The line was moving slowly. People patiently waited for dessert. There was really no rush. The weekend was ahead and everyone knew in time they would get to the homemade goodies, the finale to the community pasta dinner.
It was at that point the woman waiting beside Dave Corbitt elbowed him. It was a powerful jab obviously intended to push him along. She was ready for the sweets. She looked up as he turned around to face her. They had never met.
“Oh,” she exclaimed, “I thought you were my husband.”
“I’m having trouble remembering things,” he replied. “When did we get married?”
Now she was confused, but cited a date.
“That’s a good thing,” Dave said with a sigh of relief, “because there’s a woman over there who says we were married in 1960.” It was the date he and Phyllis married.
Dave is 80 and still enjoys joking. He kept a straight face, but the older woman’s caretaker caught on and laughed. Those in line were likewise amused.
Dave told the story as we sat in front of a fire and enjoyed dinner in one of those moments where longtime friends recount experiences.
“He has that streak, he does that every so often,” Phyllis said of Dave. Dave smiled knowingly, and I wondered if we would get another story.
But the conversation shifted to what our kids were doing. Phyllis got out her iPad and shared photos of the people and places she was talking about.
Dave’s story resonated. He had transformed an innocent misidentification into a silly occurrence that amused those around him. Those on-a-whim unexpected reactions are diversions that can open possibilities. It makes me wonder if we shouldn’t look for them.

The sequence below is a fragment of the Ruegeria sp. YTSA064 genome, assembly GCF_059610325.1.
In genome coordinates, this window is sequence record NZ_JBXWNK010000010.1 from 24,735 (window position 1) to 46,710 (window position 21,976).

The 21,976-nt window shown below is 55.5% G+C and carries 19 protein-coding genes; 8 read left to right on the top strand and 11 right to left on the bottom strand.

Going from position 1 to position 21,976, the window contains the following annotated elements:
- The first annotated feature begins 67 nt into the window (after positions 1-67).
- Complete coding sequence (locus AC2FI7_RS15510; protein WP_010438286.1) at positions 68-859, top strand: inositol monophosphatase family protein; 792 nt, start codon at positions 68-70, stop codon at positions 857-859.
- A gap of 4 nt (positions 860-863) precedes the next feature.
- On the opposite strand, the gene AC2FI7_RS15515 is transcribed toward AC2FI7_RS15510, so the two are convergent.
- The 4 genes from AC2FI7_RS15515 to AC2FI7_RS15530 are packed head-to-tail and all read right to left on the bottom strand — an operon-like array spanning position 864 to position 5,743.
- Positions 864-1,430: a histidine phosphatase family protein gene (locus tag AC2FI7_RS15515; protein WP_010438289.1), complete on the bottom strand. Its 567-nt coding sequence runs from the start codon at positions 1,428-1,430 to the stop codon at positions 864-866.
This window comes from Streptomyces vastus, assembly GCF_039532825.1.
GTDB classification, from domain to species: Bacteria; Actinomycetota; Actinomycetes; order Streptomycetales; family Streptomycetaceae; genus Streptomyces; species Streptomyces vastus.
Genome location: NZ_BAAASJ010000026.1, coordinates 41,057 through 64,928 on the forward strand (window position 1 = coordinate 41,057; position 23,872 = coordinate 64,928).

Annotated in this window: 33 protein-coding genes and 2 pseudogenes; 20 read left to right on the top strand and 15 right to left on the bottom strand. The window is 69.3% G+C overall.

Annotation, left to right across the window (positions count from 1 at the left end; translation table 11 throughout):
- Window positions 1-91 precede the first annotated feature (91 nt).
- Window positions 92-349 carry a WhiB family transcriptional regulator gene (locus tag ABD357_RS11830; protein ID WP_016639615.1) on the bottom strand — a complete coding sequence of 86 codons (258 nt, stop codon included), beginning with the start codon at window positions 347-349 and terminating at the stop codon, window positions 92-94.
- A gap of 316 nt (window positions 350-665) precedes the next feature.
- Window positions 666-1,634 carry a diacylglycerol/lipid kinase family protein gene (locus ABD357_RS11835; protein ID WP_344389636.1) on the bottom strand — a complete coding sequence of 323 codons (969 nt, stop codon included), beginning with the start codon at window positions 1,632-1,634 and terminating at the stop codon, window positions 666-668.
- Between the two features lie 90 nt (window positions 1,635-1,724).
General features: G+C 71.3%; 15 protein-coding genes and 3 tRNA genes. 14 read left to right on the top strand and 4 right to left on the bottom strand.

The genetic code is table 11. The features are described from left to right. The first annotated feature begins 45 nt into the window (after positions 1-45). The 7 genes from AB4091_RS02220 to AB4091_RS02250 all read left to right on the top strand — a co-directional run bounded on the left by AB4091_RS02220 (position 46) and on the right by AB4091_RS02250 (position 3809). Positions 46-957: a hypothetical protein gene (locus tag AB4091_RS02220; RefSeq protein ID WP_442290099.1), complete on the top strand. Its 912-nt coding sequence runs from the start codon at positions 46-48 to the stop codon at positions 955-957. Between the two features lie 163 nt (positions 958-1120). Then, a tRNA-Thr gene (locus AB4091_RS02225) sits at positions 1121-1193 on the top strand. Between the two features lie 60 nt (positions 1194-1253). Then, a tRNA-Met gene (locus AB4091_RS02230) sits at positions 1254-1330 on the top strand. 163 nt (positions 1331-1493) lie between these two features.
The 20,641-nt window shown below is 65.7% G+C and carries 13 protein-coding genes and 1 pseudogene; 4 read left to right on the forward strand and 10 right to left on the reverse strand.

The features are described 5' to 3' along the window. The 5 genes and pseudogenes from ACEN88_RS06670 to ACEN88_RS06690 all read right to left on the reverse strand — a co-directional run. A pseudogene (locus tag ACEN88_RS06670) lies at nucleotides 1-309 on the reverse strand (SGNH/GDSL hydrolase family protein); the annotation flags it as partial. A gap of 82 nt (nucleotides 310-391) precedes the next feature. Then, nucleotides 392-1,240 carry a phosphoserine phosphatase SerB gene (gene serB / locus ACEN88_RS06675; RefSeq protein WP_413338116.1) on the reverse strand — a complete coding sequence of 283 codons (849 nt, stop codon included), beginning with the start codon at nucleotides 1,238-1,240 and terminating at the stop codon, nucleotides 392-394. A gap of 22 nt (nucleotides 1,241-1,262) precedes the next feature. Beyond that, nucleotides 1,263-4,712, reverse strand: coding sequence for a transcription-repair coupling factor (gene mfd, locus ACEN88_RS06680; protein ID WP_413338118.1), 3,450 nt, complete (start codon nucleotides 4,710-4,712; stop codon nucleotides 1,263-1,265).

Since I’m writing on an iPad where, with every word I type I’m given the option of three to follow it, I’m reminded of Dave Faucher, our computer technician, and his daughters. Using an iPhone they would start a text and then select one of the three words. Naturally, they would get another three options from which to pick and soon they would have a message that was pretty much iPhone generated.
Taking whimsy a step further, I have always been enchanted by a friend’s childhood experience. The family would pack a picnic and pile in the car with no particular place to go. Once out of town and driving unfamiliar roads they would get to vote on which way to turn when arriving at an intersection. It was always an adventure, although I’ve got to imagine they didn’t always find an ideal spot and passed out sandwiches for the ride home.
No question for a time, Dave Corbitt had people wondering what was happening when he feigned forgetfulness. Maybe for an instant the older woman who poked him so affectionately knew from the start he was not her husband. Maybe she had playfully started the scene, only to discover she would be teased.
That’s the joy of surprise, even if it’s planned with your iPad or simply setting off without a destination in mind.
We could all use a little more playful surprise. Dave Corbitt has the right idea.